The Boy Who Cried Werewolf is our second helping of furry full moon madness. I had never heard of the film until I picked up Scream Factory’s Sssssss (see our review here). Back in 1973, Universal Studios released both Sssssss and The Boy Who Cried Werewolf as a double feature. Both were low budget and shot on the Universal back lot. Sssssss was a lot of fun and completely what I expected it to be, low-grade B-Movie cheeseola. Naturally, I had to give The Boy Who Cried Werewolf its fair shake, as well.
When I think back to film classes in college, my professors loved to talk about the likes of Casablanca, Citizen Kane, and Vertigo. They set standards that very few would-be filmmakers could ever meet. Those professors really should also have shown us movies like The Boy Who Cried Werewolf. This was low-grade crap, but yet featured an old Hollywood star (The 7th Voyage of Sinbad’s Kerwin Mathews), was released by a major studio, and actually played in a movie theater. In short, if this thing could get made, keep at it, kiddies; your film will undoubtedly be better than.
That is not to say I did not have one hell of a time watching The Boy Who Cried Werewolf. In fact, I cannot believe it was not selected by the Mystery Science Theater 3000 crew. There is horrible makeup, poor stunts, time lapses, bad lighting, and one horrible performance from Scott Sealey (he plays the boy who cried). Perhaps the new MST3K episodes will encompass this film. It doesn’t really matter because you can supply your own commentary as you marvel in the light changing from day to night to day again. You’ll laugh at Kerwin Mathews’ Werewolf mask and wonder if someone didn’t steal it from Planet of the Apes. Trust me, a few beers, a large pizza, and this film supplies perfect entertainment for night at home.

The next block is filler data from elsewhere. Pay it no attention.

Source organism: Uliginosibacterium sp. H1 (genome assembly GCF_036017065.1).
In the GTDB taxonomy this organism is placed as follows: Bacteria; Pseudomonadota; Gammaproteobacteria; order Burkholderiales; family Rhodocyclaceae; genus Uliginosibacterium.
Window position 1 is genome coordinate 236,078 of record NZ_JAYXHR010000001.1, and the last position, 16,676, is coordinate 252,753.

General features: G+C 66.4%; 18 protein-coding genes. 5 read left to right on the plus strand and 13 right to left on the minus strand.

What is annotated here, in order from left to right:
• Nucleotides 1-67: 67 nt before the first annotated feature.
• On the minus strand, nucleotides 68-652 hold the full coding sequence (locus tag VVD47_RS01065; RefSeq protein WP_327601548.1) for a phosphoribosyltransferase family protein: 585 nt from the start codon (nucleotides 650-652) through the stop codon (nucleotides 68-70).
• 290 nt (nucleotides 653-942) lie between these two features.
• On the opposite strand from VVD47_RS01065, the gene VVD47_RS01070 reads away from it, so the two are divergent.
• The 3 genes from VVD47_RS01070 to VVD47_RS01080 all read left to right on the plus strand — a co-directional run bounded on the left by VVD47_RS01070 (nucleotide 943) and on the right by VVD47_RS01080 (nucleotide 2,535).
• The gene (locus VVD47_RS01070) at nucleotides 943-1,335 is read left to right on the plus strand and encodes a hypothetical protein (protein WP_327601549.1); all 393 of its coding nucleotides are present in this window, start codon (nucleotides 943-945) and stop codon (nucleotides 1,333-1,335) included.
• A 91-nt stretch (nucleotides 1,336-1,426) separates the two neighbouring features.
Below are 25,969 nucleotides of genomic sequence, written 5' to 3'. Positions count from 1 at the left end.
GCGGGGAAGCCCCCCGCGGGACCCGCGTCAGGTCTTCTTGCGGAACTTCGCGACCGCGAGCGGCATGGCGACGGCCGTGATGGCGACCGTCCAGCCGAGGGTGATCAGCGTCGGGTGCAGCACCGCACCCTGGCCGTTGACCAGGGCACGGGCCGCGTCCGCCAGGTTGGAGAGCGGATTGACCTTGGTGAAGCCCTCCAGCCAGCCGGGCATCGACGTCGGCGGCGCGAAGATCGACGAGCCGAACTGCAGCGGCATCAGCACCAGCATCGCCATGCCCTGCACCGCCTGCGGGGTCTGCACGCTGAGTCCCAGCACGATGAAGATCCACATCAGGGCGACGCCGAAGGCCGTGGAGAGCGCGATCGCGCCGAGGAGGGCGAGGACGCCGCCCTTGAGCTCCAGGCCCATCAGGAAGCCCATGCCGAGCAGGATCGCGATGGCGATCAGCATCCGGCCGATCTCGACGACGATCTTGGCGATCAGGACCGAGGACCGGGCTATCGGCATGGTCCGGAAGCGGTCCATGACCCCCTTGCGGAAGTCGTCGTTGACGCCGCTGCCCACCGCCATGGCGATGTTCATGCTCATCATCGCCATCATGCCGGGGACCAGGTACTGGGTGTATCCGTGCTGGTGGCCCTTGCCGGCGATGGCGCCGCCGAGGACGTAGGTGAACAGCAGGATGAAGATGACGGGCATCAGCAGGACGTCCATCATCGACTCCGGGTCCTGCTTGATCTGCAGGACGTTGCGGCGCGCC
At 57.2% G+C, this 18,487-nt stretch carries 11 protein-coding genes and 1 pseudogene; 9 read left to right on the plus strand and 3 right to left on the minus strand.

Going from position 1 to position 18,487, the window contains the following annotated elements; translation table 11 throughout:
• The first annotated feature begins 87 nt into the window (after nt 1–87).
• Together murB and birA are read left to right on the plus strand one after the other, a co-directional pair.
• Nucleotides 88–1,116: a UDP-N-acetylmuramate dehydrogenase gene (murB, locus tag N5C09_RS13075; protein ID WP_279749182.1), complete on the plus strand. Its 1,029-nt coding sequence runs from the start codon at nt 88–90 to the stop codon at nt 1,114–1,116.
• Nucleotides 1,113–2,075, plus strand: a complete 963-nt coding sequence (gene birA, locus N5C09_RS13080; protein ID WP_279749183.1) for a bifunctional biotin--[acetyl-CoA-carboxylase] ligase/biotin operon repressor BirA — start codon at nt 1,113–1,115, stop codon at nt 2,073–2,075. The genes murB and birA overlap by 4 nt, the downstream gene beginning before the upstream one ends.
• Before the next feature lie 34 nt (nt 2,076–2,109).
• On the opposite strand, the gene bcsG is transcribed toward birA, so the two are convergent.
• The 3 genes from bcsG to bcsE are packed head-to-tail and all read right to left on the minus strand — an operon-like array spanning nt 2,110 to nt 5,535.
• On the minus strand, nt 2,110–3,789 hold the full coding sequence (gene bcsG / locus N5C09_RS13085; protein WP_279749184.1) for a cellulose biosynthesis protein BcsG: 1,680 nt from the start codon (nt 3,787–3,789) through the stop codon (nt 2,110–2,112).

Scream Factory always releases Blu-rays that are top notch Criterion-caliber disks (see this week’s Return of the Living Dead), or they give long forgotten horror films their proper releases. Bad Moon, for all its bells and whistles, has a killer performance from a German Shepard and little else going for it. The Boy Who Cried Werewolf re-affirms your love and fascination with bad movies. As far the genre of Werewolf movies goes, neither one of these even comes close to the Werewolves of 1935 and 1941 that feature actors running around with fur glued to their hands and faces.
Blu-ray and DVD Releases for July 19th, 2016
Action / Adventure / Mystery
The Candy Tangerine Man / Lady Cocoa
Crimes of Passion (1984)
The Enemy Below (1957)
Five Miles to Midnight (1962)
I Am Wrath
Kill Zone 2
Bleach (TV) Set 1
C – Control: The Complete Series – S.A.V.E.
Certain Magical Index II: Season Two
Children Who Chase Lost Voices
Gundam Build Fighters Complete Blu-ray Collection
Kamisama Kiss: Season One – S.A.V.E.
When They Cry Rei
A Touch of Zen (1971)
Bad Moon (1996)
Doctor Butcher M.D. / Zombie Holocaust
The Return Of The Living Dead
William Castle Double Feature – 13 Ghosts & 13 Frightened Girls – Blu-ray
Science Fiction / Fantasy / Superhero
Batman v Superman: Dawn of Justice – The Ultimate Edition
Batman v Superman: DOJ – Amazon Exclusive
Man of Steel – 4KHD
Watchmen – 4KHD
The Magicians: Season One
Orphan Black: Season Four
Person of Interest: The Complete Fifth and Final Season